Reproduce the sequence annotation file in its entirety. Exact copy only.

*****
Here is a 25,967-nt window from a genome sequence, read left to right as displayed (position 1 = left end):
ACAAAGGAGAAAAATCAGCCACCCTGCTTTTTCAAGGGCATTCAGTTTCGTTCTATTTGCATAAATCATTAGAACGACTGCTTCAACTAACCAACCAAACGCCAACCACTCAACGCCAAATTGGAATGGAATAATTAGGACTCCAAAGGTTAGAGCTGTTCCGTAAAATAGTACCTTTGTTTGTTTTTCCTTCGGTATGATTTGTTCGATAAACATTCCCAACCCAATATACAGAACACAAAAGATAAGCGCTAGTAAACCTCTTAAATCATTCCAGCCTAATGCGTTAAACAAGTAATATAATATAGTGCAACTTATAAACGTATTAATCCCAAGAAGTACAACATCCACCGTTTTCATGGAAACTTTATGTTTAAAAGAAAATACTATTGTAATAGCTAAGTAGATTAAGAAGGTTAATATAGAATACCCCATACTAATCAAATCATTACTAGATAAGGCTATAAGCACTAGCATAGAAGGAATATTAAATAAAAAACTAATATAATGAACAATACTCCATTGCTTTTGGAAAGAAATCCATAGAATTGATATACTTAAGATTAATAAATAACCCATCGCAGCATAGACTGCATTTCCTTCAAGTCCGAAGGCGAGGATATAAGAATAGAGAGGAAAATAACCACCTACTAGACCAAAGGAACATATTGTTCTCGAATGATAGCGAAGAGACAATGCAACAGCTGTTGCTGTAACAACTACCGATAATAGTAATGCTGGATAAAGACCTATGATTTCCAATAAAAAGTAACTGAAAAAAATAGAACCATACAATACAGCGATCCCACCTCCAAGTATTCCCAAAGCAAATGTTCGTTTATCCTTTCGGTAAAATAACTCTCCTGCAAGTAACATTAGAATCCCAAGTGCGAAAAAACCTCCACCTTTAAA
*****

Here is a 25,967-nt window from a genome sequence, read left to right as displayed (position 1 = left end):
ACAAAGGAGAAAAATCAGCCACCCTGCTTTTTCAAGGGCATTCAGTTTCGTTCTATTTGCATAAATCATTAGAACGACTGCTTCAACTAACCAACCAAACGCCAACCACTCAACGCCAAATTGGAATGGAATAATTAGGACTCCAAAGGTTAGAGCTGTTCCGTAAAATAGTACCTTTGTTTGTTTTTCCTTCGGTATGATTTGTTCGATAAACATTCCCAACCCAATATACAGAACACAAAAGATAAGCGCTAGTAAACCTCTTAAATCATTCCAGCCTAATGCGTTAAACAAGTAATATAATATAGTGCAACTTATAAACGTATTAATCCCAAGAAGTACAACATCCACCGTTTTCATGGAAACTTTATGTTTAAAAGAAAATACTATTGTAATAGCTAAGTAGATTAAGAAGGTTAATATAGAATACCCCATACTAATCAAATCATTACTAGATAAGGCTATAAGCACTAGCATAGAAGGAATATTAAATAAAAAACTAATATAATGAACAATACTCCATTGCTTTTGGAAAGAAATCCATAGAATTGATATACTTAAGATTAATAAATAACCCATCGCAGCATAGACTGCATTTCCTTCAAGTCCGAAGGCGAGGATATAAGAATAGAGAGGAAAATAACCACCTACTAGACCAAAGGAACATATTGTTCTCGAATGATAGCGAAGAGACAATGCAACAGCTGTTGCTGTAACAACTACCGATAATAGTAATGCTGGATAAAGACCTATGATTTCCAATAAAAAGTAACTGAAAAAAATAGAACCATACAATACAGCGATCCCACCTCCAAGTATTCCCAAAGCAAATGTTCGTTTATCCTTTCGGTAAAATAACTCTCCTGCAAGTAACATTAGAATCCCAAGTGCGAAAAAACCTCCACCTTTAAA